Image: Flickr / barnyz

An investigation into student safety in Leamington Spa

Since students have returned to Warwick for Spring Term of this academic year, there have been two incidents of rape reported in Leamington Spa. 

At the beginning of January, Warwickshire Police called for witnesses following a rape that occurred in Ford Fields in Leamington, only a couple of weeks before another rape occurred. One man was arrested following the first incident, and two men were arrested in association with the second. 

Leamington Spa’s crime rate was 31% higher than that of Warwickshire as a whole

These two incidents, which happened in the same month, have sparked a conversation about women’s and student safety in Leamington Spa. The town has a population of approximately 95,000, many of whom are Warwick students. 

While it is a popular location for students to live in, visit during the day, and go to for nights out, a poll conducted by The Boar News shows that many have had negative experiences in the town: just over 80% of respondents said they have previously felt unsafe there. 

According to CrimeRate, in 2022, Leamington Spa’s crime rate was 31% higher than that of Warwickshire as a whole. The most common crimes committed in the town are violent and sexual offences. 

In 2021, a news report by Warwickshire World asked about the experiences of women who live in Leamington Spa. One person said: “I now live somewhere else as I could never feel safe in Leamington.”  Another noted: “More needs to be done to protect everyone.”

This consensus that action was needed has since been acknowledged; in 2022, two new safety call points, operated by the Warwick District Council CCTV operation, were installed in Leamington as part of the Safer Streets campaign. If in danger, the button on the call point can be pressed and the Warwick District Council CCTV operation will answer – they will remain on the phone while they send the police to your location. These new call points work in the same way as the fourteen existing ‘emergency contact points’ in Leamington.

Last year, the Council launched a further initiative. On 13 November 2023, a Safe Space opened for “those feeling vulnerable or in need of support during a night out in Leamington Spa”. This hub is run by the Council’s Community Safety Team, and it is operated in partnership with numerous organisations including the University of Warwick.

The Safe Space is a place for anyone in need of assistance, but it particularly focuses on women and girls. This falls in line with the Council’s commitment to combat violence against women and girls (VAWG).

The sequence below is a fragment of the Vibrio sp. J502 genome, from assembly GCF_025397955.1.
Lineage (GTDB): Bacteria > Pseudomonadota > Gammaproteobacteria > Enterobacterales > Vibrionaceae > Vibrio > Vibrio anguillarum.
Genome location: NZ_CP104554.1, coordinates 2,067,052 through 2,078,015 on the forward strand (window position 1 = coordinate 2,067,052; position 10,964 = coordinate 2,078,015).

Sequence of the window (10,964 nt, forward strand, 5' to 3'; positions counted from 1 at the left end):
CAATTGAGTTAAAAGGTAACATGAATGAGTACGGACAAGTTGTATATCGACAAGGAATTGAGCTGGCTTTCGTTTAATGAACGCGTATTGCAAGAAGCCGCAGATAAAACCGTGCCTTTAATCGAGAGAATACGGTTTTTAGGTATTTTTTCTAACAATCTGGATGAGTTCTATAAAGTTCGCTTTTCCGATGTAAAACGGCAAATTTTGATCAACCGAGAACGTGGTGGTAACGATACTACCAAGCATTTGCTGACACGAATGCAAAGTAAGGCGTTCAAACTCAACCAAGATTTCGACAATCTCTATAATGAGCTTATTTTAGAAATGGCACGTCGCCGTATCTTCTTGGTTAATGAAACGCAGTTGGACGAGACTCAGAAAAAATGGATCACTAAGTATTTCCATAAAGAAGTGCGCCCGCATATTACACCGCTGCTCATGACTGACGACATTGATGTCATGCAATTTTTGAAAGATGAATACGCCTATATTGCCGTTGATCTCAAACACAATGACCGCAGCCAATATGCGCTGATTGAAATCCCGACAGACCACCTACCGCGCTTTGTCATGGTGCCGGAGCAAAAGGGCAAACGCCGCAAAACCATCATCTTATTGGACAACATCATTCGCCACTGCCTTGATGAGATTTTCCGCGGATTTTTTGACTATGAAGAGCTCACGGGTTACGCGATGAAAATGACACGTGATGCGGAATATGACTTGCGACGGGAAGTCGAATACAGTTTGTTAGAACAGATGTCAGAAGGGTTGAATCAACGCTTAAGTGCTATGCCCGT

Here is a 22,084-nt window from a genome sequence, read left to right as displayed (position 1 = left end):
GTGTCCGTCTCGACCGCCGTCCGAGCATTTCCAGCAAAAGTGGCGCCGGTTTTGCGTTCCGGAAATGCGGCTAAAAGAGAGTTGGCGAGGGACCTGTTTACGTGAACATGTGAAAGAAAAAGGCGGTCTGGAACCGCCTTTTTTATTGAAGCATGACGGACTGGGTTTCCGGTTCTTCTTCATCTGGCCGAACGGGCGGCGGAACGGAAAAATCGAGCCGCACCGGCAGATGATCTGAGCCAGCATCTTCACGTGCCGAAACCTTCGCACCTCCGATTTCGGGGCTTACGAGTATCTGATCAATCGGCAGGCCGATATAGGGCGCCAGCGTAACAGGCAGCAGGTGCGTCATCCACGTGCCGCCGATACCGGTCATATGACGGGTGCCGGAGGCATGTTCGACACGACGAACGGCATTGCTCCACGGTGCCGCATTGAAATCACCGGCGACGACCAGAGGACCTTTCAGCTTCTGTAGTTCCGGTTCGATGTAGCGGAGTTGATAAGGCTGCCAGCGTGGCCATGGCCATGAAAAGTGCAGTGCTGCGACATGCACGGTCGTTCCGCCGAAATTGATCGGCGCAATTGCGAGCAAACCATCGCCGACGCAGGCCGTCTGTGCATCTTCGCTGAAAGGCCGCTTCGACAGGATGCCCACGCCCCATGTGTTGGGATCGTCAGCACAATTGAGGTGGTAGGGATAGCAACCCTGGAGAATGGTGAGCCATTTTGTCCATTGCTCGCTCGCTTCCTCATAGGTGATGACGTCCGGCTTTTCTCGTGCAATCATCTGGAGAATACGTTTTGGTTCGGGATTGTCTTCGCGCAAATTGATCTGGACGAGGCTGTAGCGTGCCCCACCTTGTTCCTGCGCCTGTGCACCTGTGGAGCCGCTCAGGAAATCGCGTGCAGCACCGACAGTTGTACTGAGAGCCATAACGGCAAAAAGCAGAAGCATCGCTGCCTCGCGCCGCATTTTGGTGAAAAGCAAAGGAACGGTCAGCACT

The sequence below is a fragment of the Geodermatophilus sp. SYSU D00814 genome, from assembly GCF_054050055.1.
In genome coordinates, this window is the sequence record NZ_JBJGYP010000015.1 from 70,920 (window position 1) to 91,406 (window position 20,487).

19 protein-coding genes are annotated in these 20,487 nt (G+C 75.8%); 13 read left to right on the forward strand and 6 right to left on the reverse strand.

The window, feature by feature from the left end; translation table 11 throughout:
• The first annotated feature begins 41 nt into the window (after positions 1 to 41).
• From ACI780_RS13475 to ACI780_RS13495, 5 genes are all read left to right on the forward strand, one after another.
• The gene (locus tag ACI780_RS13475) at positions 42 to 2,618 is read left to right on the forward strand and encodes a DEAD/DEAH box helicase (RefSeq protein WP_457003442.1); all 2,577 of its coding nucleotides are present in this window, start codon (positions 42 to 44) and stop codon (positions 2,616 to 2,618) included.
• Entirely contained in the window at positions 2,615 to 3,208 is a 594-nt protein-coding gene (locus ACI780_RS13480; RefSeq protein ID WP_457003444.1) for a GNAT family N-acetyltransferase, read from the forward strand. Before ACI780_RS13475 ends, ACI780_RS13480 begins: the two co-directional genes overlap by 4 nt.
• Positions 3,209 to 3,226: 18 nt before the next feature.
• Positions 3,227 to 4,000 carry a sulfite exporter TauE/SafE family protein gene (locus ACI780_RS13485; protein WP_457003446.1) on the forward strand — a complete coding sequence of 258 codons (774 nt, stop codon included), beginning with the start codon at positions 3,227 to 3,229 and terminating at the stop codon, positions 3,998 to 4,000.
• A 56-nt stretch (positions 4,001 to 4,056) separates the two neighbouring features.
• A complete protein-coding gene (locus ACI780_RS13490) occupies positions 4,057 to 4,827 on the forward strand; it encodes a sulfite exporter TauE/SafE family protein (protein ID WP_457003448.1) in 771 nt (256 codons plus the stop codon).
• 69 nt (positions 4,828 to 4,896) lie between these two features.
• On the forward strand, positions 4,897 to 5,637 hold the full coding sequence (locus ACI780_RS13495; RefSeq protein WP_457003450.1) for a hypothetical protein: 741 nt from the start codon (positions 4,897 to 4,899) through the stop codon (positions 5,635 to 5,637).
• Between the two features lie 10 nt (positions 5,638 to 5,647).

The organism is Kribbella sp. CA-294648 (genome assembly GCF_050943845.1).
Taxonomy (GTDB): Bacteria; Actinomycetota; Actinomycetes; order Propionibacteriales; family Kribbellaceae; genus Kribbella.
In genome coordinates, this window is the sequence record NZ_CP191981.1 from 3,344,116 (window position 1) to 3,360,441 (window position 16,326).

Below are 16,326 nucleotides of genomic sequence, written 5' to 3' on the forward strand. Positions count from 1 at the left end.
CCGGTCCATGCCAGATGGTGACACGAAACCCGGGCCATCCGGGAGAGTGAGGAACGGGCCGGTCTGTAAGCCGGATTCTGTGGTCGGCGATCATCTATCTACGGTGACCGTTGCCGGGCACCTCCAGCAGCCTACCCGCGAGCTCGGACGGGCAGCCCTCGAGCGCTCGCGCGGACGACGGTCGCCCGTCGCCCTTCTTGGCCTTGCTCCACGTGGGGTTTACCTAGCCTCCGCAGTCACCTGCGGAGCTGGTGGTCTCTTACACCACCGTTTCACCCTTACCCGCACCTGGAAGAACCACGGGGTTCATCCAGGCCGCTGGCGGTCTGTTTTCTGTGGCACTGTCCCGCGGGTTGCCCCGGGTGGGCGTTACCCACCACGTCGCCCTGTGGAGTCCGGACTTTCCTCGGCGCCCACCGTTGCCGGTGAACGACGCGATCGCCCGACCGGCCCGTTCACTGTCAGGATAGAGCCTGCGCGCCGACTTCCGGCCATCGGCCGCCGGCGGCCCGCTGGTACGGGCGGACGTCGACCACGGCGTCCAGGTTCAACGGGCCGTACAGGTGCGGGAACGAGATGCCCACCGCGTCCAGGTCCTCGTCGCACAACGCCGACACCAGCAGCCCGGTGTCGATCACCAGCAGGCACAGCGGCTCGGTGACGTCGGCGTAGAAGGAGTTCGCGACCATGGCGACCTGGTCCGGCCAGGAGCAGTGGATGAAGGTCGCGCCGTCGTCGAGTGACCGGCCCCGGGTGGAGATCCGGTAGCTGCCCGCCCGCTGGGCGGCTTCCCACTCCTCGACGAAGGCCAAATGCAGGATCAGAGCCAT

Enaya Nihal, the Warwick Students’ Union (SU) Vice President for Welfare and Campaigns, worked with the Council on the launch of this Safe Space. When speaking to The Boar, she said that her position gives her the “ability to talk to so many different stakeholders”. She praised the Council for having “taken [the SU’s] suggestions on board”.

Over 70% were unaware of the Safe Space, and 90% did not know about the ‘emergency contact points’

These implementations are part of a broader effort by Warwick District Council to keep women safe. However, statistics taken from the poll conducted by The Boar News suggest that Warwick students are unaware of the measures in place and therefore make little use of them.  

32% said that they do not feel safe in Leamington Spa at night, 35% said they only feel safe in a group, and 25% said they only feel safe if this group includes at least one male.

Over 70% were unaware of the Safe Space, and 90% did not know about the ‘emergency contact points’. A very small percentage of respondents confidently knew what these are, where they are, and what they do. 

A spokesperson for the University of Warwick told The Boar: “We work in close partnership with our local councils and the police to keep our students safe and supported, along with raising awareness of the tools available to help people stay safe, both on and off campus.”

They added: “We will continue to raise awareness of [the Safe Space] as a place where everyone, especially those who might feel vulnerable, can feel safe, no matter what the time of day.”